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Big in the middle ground, it’s Kruzenshtern.
retired Dutch research vessel Castor,
pilot boat Polaris,
the nearest one here frigate Shtandart,
Indian training ship Tarangini,
Of course . . . so much more, but I wasn’t there yesterday.
Again, many thanks to Fred and Fons for these photos.
For more shots, see gCaptain here.
I’m slowing this down; yesterday I posted a record-setting 32 fotos, if I counted right. And I’m making this personal, dedicating this to my wonderful Colombian and Ecuadorian students and to my Indonesian relatives.
The population of Ecuador is 14 million, and the total personnel of the Navy is a bit over 7200. The logo on the “sail” between the foremast and mainmast promotes Ecuadorian tourism. If I had limitless funds and time, I’d go everywhere, but Ecuador includes Amazonian forest, high Andes, the Galapagos, and so much more.
Click here for Dewaruci’s itinerary on their round-the-world voyage.
As an archipelago nation made up of more than 18,000 islands, it’s not surprising it has a navy of 150 ships and 74,000 sailors. In the distance, that’s Buchanan 1 moving rock through the archipelago of the sixth boro.
I’m eager to see the wood carving closeup; as a kid, I was scared to visit my grandmother’s house because of a frightful Balinese mask hanging on her wall.
If you have the chance, visit these and other vessels around the sixth boro this weekend. Click here for further info. I’ll be working a dock of Staten Island Saturday morning and Brooklyn Sunday and Monday morning.
When I see foreign mariners, whether on modern cargo vessels or on tall ships, I recall reading that Ho Chi Minh (scroll through to the paragraph “In the USA”) traveled to the US aboard a ship 100 years ago exactly and lived here for a number of years. Too bad that story doesn’t have a happy ending.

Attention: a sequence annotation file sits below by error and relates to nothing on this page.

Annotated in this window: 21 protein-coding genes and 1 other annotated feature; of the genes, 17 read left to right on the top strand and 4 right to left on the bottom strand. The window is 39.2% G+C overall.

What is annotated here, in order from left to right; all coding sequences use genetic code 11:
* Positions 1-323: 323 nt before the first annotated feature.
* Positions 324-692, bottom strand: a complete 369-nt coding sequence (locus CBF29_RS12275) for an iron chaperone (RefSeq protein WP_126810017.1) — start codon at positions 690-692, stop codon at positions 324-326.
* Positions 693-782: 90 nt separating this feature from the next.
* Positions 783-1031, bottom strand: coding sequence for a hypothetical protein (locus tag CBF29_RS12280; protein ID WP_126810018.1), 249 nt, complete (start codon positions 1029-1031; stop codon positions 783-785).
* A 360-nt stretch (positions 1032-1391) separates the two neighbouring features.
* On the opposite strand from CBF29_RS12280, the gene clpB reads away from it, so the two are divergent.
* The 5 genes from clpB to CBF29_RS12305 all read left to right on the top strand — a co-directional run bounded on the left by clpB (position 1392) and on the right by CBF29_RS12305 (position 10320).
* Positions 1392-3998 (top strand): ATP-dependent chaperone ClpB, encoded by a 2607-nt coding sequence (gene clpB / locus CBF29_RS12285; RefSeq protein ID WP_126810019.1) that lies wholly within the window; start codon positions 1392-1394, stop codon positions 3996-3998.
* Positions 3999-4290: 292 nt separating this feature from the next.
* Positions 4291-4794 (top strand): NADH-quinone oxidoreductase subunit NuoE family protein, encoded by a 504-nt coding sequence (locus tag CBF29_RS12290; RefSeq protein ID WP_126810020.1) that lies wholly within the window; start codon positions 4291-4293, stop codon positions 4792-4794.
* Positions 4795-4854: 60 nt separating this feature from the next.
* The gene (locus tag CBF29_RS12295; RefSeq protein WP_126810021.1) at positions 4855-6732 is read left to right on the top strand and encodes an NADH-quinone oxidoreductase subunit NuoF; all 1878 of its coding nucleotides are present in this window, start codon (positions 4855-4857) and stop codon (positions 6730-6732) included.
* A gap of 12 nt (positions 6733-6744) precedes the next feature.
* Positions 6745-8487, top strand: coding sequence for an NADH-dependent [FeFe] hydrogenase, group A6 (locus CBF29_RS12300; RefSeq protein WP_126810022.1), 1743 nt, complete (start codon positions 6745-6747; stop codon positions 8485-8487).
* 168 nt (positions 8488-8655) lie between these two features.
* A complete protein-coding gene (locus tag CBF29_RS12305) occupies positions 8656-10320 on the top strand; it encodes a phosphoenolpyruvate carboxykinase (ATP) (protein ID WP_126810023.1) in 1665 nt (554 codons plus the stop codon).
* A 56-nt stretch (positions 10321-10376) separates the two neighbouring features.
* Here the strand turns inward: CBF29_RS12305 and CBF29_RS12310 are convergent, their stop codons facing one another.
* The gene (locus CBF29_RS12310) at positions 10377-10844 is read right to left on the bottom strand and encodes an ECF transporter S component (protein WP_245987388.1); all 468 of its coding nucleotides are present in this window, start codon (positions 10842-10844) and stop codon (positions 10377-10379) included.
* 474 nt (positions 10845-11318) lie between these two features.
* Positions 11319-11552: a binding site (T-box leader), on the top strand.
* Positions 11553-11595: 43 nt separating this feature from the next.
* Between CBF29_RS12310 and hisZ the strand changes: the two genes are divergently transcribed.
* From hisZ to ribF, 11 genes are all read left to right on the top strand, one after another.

Unrelated: Check this list of nations with tall ship/sail training vessels. It’s interesting to think of which do not . . .
Finally, thanks to all who voted for Peagus and LV-79; unfortunately they were not in the top four. We tried.
Here’s some of my May 2010 coverage of Fleet Week’s arrival. So Fleet Week and OpSail 2012 have converged, commingling state-of-the-art with traditional vessels. Now add into the mix F/A-18s and Hudson river water pumped through the system of 1931 John J. Harvey. Doubleclick enlarges fotos.
Leading the fleet is Eagle.
And leading the tall ships is J. S. de Elcano (1927).
Not as common a name to our ears as Magellan, Elcano was Magellan’s second-in-command and the one who completed “Magellan’s circumnavigation” more than a year after Magellan was killed in 1521.
Vessels included destroyer USS Roosevelt (commissioned 2000),
USS San Jacinto (commissioned 1988),
and Dewaruci (launched 1953, keel laid 1932).
Etoile, I believe, was there as were
Crew rode high in the rigging of Cisne Branco.
Cuauhtemoc (commissioned 1982) passed in review with
Click here for info on the namesake for DDG-66.
The sailing vessel heeled over is Summerwind (1929) and approaching is James Turecamo (1969), prepared to handle white hulls.
Pride of Baltimore II is especially significant, given that the rationale for an OpSail event this year is the bicentennial of the war of 1812. This fact also makes significant the participation by a Canadian and a British vessel in Fleet Week.
And huge flag . . . says it’s Gloria (commissioned 1968), passing
RFA Argus, container ship turned floating hospital.
Guayas (commissioned 1976)
And finally . . a return for USS Wasp. Notice the tug midships port side. Know it?
I was surprised to learned it was neither Charles D. nor Responder but Roderick (1967) ! Generally, Roderick is not a sixth boro tug.
Parade over, Catherine heads back to the dock, as does Pioneer (commissioned 1885!!)